17 Examples 3 Old Orchard Beach (continued) RESOURCES: The only resource required in making an overall change in the OOB schools nutrition environment was staff time contributed by the collaborative partners. No financial resources were required, and the same vendors are being used. No contract changes were involved. LESSONS LEARNED: The establishment of a Nutrition Team was very positive. This group developed a strong and well-respected voice that was a strong impetus in changing the nutrition environment of the OOB schools. Working directly with the vendors proved to be a very positive experience. Early changes were made to include nutrition education as an important part of the curriculum, encouraging students to make lifestyle changes that supported the modification of the OOB nutritional environment and later policy development. Students and staff have developed a greater understanding of the role of good nutrition in overall health and have supported the changes made. Support of the School Board was critical in the success of the initiative. FUTURE PLANS: Voluntary changes are being made in school fund-raising activities that support healthy food choices. There is a common understanding of the need to offer fund-raising alternatives that support the modified OOB nutritional environment. Future efforts will continue to focus on this area. KEY CONTACT: Jackie Tselikis, RN School Health Coordinator Loranger Middle School 148 Saco Avenue Old Orchard Beach, ME Phone: (207)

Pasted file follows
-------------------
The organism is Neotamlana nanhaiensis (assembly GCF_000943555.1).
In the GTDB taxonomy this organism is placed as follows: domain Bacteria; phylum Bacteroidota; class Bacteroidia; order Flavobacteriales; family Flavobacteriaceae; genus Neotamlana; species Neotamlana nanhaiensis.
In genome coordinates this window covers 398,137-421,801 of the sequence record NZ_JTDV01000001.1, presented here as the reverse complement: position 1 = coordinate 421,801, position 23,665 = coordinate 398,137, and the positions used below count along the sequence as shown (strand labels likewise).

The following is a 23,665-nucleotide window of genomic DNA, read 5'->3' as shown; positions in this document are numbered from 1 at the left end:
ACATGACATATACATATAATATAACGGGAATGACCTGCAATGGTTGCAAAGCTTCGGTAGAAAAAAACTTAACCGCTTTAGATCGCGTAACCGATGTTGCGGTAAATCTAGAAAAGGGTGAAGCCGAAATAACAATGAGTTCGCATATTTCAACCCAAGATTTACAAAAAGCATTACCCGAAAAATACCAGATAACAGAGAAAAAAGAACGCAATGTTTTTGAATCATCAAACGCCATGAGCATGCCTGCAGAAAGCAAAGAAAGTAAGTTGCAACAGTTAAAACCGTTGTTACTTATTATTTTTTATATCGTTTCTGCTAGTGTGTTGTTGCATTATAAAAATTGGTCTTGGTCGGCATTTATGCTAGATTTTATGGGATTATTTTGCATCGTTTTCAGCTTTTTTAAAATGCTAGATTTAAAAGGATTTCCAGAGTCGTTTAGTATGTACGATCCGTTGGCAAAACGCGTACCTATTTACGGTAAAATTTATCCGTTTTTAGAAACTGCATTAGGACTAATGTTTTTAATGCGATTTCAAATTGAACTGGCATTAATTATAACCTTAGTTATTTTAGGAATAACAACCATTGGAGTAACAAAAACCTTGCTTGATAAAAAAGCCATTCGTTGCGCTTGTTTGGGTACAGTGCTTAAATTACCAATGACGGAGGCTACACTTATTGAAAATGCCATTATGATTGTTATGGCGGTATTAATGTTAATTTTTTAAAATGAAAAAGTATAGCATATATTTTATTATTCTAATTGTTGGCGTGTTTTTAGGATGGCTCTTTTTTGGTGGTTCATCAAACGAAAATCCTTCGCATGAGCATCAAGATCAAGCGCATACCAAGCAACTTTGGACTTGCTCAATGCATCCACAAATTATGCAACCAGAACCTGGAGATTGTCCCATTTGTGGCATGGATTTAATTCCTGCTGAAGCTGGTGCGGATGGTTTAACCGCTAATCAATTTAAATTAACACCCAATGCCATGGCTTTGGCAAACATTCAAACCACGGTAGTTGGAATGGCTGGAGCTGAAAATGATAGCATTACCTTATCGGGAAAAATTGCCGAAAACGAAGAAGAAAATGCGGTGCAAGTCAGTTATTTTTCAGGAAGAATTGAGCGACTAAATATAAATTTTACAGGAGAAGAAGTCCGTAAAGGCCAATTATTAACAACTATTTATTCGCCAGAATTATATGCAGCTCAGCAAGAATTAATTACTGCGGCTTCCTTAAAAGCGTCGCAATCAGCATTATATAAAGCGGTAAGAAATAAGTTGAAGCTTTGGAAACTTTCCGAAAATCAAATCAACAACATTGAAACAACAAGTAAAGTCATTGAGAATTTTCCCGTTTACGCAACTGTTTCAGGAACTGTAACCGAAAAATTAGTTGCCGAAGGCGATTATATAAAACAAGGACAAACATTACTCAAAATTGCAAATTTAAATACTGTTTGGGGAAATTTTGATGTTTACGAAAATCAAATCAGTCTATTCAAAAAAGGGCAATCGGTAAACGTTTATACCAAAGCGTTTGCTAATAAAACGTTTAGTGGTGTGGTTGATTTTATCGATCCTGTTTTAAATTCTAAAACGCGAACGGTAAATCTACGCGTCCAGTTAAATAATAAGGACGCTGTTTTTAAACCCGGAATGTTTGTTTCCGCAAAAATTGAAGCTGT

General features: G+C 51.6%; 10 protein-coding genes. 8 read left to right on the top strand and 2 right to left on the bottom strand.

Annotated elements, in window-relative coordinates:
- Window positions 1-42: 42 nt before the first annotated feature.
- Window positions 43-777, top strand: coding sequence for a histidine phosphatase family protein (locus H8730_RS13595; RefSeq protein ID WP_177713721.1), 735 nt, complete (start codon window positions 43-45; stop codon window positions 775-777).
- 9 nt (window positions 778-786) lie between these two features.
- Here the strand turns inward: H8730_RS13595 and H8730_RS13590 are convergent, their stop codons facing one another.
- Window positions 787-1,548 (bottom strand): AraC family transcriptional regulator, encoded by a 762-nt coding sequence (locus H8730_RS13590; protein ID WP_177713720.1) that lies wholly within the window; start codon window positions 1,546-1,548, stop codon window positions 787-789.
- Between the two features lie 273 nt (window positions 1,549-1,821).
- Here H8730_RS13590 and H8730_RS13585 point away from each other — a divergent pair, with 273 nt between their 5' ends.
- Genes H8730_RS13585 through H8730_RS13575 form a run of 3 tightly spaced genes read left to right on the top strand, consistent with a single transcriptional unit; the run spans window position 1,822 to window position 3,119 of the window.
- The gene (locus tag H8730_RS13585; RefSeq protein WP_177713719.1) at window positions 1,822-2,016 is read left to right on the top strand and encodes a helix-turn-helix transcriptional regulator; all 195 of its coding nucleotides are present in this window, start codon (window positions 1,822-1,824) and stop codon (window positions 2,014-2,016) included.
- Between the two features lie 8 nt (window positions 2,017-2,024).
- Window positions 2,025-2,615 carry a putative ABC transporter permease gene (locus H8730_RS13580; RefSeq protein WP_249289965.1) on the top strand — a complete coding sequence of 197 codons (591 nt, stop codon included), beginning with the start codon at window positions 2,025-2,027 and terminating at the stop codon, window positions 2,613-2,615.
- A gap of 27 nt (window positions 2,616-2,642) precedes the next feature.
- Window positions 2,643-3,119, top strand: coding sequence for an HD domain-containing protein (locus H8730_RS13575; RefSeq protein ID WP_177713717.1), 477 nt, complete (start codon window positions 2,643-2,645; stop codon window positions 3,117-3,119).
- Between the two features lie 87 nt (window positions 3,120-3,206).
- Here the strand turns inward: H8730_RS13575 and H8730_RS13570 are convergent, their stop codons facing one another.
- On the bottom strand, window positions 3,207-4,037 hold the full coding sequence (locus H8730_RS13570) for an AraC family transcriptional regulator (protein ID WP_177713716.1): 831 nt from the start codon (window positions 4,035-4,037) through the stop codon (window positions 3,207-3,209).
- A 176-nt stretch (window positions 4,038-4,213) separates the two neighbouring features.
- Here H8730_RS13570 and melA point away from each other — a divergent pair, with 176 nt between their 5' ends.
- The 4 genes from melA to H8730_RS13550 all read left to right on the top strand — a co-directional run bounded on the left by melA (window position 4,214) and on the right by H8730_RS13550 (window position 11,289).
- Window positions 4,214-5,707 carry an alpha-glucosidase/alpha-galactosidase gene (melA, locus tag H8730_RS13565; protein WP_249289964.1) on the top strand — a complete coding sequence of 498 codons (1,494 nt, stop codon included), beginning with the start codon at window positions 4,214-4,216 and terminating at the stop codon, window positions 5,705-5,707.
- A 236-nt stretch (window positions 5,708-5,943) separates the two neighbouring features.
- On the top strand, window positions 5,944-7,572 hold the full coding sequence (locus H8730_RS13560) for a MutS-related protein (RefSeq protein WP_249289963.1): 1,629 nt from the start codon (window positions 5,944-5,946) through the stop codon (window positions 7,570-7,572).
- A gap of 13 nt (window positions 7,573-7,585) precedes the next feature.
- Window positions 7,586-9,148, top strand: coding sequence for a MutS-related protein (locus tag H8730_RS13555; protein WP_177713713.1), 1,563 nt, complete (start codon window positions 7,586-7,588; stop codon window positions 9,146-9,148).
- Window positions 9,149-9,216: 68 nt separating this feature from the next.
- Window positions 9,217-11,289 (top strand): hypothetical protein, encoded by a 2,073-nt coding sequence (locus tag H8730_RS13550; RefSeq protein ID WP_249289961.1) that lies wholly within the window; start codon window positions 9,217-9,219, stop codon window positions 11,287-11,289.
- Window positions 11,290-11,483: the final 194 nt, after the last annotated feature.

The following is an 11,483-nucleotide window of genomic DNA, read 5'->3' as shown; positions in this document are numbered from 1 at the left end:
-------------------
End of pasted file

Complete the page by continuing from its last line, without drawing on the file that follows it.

18 Examples 3 Maine School Administrative District (MSAD) #75: Mt. Ararat High School WHAT: MSAD #75 used price differentials to promote the purchase of healthier choices in vending machines. During the first year, only beverages were targeted. An increase in water sales and decrease in soft drink sales were observed. WHY: This school community had mixed opinions on how to address obesity. Some people thought that the mission of the school was to teach students how to make choices and that it was not necessary for students to choose the low fat and/or low-sugar variety every day. Rather than limiting vending choices, the district chose to make the selection of healthy choices more economical. WHO: Since the school is open to the community after school and on weekends, the entire community, including the students, was potentially impacted. The committee responsible for the decision included the School Health Coordinator, other administrators, school food service staff, teachers, school nurses, health specialists and physical education specialists, guidance specialists, bus drivers, town councilors, school board members, and parents. HOW: The Fund for a Healthy Maine provided funds to develop the coordinating team and the direction to focus on nutrition and physical activity. The coordinating team discussed options and proposed their ideas. The Principal and School Food Service Director made the changes over the summer so that they were in place when students returned in the fall. This project impacted only the high school. The meetings were coordinated by the School Health Coordinator. WHEN: The planning took place over the school year. Changes were in place in the fall of RESOURCES: The program has proved cost-effective. There has not been a loss of revenue. LESSONS LEARNED: The planning process was critical to this project. Committee members learned the value of patience and the importance of involvement of a diversity of stakeholders. The Superintendent and several school board members were very supportive. FUTURE PLANS: To comply with the pending ruling from the Maine Department of Education on soda and junk food sales, MSAD #75 is in the process of drafting school policy that will eliminate soda and junk food, not only in school vending machines, but anywhere these products are sold on school property. In addition to developing a soda/junk food policy, MSAD #75 is in the process of forming a five-year Nutrition Plan that will address other nutrition issues. 17